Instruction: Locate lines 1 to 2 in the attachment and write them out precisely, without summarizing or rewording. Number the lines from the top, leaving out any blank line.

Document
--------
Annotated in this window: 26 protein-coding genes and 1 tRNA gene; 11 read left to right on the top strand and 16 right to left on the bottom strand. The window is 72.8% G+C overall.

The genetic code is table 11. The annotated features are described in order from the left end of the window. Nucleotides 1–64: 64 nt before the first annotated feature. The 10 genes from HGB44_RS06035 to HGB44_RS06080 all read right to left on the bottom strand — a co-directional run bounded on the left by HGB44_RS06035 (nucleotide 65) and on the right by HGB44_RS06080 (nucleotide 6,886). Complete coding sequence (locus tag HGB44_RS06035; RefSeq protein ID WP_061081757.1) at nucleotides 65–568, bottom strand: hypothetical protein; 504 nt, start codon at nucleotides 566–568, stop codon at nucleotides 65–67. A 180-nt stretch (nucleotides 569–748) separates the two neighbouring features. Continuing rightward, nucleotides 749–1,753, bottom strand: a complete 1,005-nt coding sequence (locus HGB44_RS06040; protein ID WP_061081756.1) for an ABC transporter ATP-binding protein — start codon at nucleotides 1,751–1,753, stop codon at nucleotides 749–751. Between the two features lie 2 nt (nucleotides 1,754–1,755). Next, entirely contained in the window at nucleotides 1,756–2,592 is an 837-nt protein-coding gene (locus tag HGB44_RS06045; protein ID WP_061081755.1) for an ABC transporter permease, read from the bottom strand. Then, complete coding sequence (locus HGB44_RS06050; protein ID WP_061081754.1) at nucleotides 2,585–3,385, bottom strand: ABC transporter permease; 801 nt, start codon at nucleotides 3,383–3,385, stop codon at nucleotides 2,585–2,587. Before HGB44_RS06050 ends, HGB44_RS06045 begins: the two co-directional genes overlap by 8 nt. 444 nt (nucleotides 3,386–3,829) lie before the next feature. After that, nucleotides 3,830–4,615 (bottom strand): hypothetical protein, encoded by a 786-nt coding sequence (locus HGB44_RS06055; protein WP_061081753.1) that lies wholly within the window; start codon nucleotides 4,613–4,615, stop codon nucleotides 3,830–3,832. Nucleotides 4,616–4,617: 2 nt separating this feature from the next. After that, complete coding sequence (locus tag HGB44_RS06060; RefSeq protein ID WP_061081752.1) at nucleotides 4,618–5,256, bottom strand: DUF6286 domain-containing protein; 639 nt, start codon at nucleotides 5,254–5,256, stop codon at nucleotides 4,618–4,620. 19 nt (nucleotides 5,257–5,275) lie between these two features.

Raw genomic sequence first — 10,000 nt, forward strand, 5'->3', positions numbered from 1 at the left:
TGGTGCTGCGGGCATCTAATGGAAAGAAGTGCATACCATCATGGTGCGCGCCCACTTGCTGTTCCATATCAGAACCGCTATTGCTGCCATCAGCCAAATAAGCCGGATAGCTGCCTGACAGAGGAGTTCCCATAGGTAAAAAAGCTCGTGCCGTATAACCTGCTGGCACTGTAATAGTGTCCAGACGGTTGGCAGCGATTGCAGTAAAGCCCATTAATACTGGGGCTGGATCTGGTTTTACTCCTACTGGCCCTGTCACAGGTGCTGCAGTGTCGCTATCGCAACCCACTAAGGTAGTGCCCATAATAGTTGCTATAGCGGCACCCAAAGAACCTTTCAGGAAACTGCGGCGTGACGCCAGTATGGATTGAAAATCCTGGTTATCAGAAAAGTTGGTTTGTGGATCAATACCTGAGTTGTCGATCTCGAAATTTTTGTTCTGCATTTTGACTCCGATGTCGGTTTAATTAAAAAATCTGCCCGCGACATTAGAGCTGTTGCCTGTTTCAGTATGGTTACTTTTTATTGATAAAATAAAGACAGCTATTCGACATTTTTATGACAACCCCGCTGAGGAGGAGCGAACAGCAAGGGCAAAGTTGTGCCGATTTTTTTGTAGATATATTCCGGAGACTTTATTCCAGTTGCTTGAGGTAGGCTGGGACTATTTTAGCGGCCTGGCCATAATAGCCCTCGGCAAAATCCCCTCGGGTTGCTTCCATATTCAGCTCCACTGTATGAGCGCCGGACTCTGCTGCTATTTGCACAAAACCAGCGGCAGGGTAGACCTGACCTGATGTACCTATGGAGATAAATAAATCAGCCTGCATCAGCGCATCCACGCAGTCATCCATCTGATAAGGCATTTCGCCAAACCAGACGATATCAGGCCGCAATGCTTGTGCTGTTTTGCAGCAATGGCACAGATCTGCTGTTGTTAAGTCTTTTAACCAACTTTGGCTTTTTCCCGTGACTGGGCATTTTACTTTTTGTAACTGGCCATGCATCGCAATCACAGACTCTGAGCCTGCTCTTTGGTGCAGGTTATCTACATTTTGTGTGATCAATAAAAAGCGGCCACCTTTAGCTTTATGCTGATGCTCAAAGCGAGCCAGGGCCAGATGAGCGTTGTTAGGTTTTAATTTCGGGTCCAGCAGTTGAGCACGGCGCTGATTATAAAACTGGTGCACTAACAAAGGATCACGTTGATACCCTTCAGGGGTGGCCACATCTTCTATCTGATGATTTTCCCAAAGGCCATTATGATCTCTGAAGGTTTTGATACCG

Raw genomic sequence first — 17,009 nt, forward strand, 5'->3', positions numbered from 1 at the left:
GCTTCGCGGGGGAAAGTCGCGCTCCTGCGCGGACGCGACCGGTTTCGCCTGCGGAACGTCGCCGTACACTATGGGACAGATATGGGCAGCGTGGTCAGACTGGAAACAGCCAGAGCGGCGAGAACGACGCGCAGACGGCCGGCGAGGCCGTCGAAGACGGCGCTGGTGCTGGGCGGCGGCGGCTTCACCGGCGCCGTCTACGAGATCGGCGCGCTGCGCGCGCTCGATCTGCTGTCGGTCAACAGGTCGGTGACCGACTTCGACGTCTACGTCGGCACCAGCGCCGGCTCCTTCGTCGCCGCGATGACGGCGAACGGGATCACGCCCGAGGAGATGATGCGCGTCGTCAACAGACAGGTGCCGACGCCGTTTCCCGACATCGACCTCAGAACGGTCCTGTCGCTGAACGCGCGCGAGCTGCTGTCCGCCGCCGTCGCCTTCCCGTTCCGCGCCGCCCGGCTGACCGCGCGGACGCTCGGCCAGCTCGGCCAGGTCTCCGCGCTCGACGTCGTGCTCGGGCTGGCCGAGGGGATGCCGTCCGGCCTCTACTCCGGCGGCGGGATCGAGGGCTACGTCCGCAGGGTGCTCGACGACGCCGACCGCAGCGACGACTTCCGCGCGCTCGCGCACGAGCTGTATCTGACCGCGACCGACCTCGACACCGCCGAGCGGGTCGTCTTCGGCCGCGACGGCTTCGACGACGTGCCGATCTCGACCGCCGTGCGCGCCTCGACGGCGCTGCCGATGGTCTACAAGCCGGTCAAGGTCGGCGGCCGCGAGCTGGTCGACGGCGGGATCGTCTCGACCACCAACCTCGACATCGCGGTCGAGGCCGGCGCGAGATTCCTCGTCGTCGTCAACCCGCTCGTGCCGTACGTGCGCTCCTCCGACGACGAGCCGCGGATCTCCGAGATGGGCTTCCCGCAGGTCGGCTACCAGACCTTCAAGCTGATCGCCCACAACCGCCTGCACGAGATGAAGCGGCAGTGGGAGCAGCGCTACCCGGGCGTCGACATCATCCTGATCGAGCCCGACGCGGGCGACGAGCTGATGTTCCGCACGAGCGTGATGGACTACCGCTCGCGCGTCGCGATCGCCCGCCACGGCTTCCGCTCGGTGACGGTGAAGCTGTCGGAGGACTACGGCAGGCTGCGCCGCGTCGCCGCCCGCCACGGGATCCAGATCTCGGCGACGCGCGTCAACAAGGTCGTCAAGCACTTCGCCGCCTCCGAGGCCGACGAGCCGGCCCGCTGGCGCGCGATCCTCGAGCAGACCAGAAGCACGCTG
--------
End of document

Annotated in this window: 26 protein-coding genes and 1 tRNA gene; 11 read left to right on the top strand and 16 right to left on the bottom strand. The window is 72.8% G+C overall.

The genetic code is table 11. The annotated features are described in order from the left end of the window. Nucleotides 1–64: 64 nt before the first annotated feature. The 10 genes from HGB44_RS06035 to HGB44_RS06080 all read right to left on the bottom strand — a co-directional run bounded on the left by HGB44_RS06035 (nucleotide 65) and on the right by HGB44_RS06080 (nucleotide 6,886). Complete coding sequence (locus tag HGB44_RS06035; RefSeq protein ID WP_061081757.1) at nucleotides 65–568, bottom strand: hypothetical protein; 504 nt, start codon at nucleotides 566–568, stop codon at nucleotides 65–67. A 180-nt stretch (nucleotides 569–748) separates the two neighbouring features. Continuing rightward, nucleotides 749–1,753, bottom strand: a complete 1,005-nt coding sequence (locus HGB44_RS06040; protein ID WP_061081756.1) for an ABC transporter ATP-binding protein — start codon at nucleotides 1,751–1,753, stop codon at nucleotides 749–751. Between the two features lie 2 nt (nucleotides 1,754–1,755). Next, entirely contained in the window at nucleotides 1,756–2,592 is an 837-nt protein-coding gene (locus tag HGB44_RS06045; protein ID WP_061081755.1) for an ABC transporter permease, read from the bottom strand. Then, complete coding sequence (locus HGB44_RS06050; protein ID WP_061081754.1) at nucleotides 2,585–3,385, bottom strand: ABC transporter permease; 801 nt, start codon at nucleotides 3,383–3,385, stop codon at nucleotides 2,585–2,587. Before HGB44_RS06050 ends, HGB44_RS06045 begins: the two co-directional genes overlap by 8 nt. 444 nt (nucleotides 3,386–3,829) lie before the next feature. After that, nucleotides 3,830–4,615 (bottom strand): hypothetical protein, encoded by a 786-nt coding sequence (locus HGB44_RS06055; protein WP_061081753.1) that lies wholly within the window; start codon nucleotides 4,613–4,615, stop codon nucleotides 3,830–3,832. Nucleotides 4,616–4,617: 2 nt separating this feature from the next. After that, complete coding sequence (locus tag HGB44_RS06060; RefSeq protein ID WP_061081752.1) at nucleotides 4,618–5,256, bottom strand: DUF6286 domain-containing protein; 639 nt, start codon at nucleotides 5,254–5,256, stop codon at nucleotides 4,618–4,620. 19 nt (nucleotides 5,257–5,275) lie between these two features.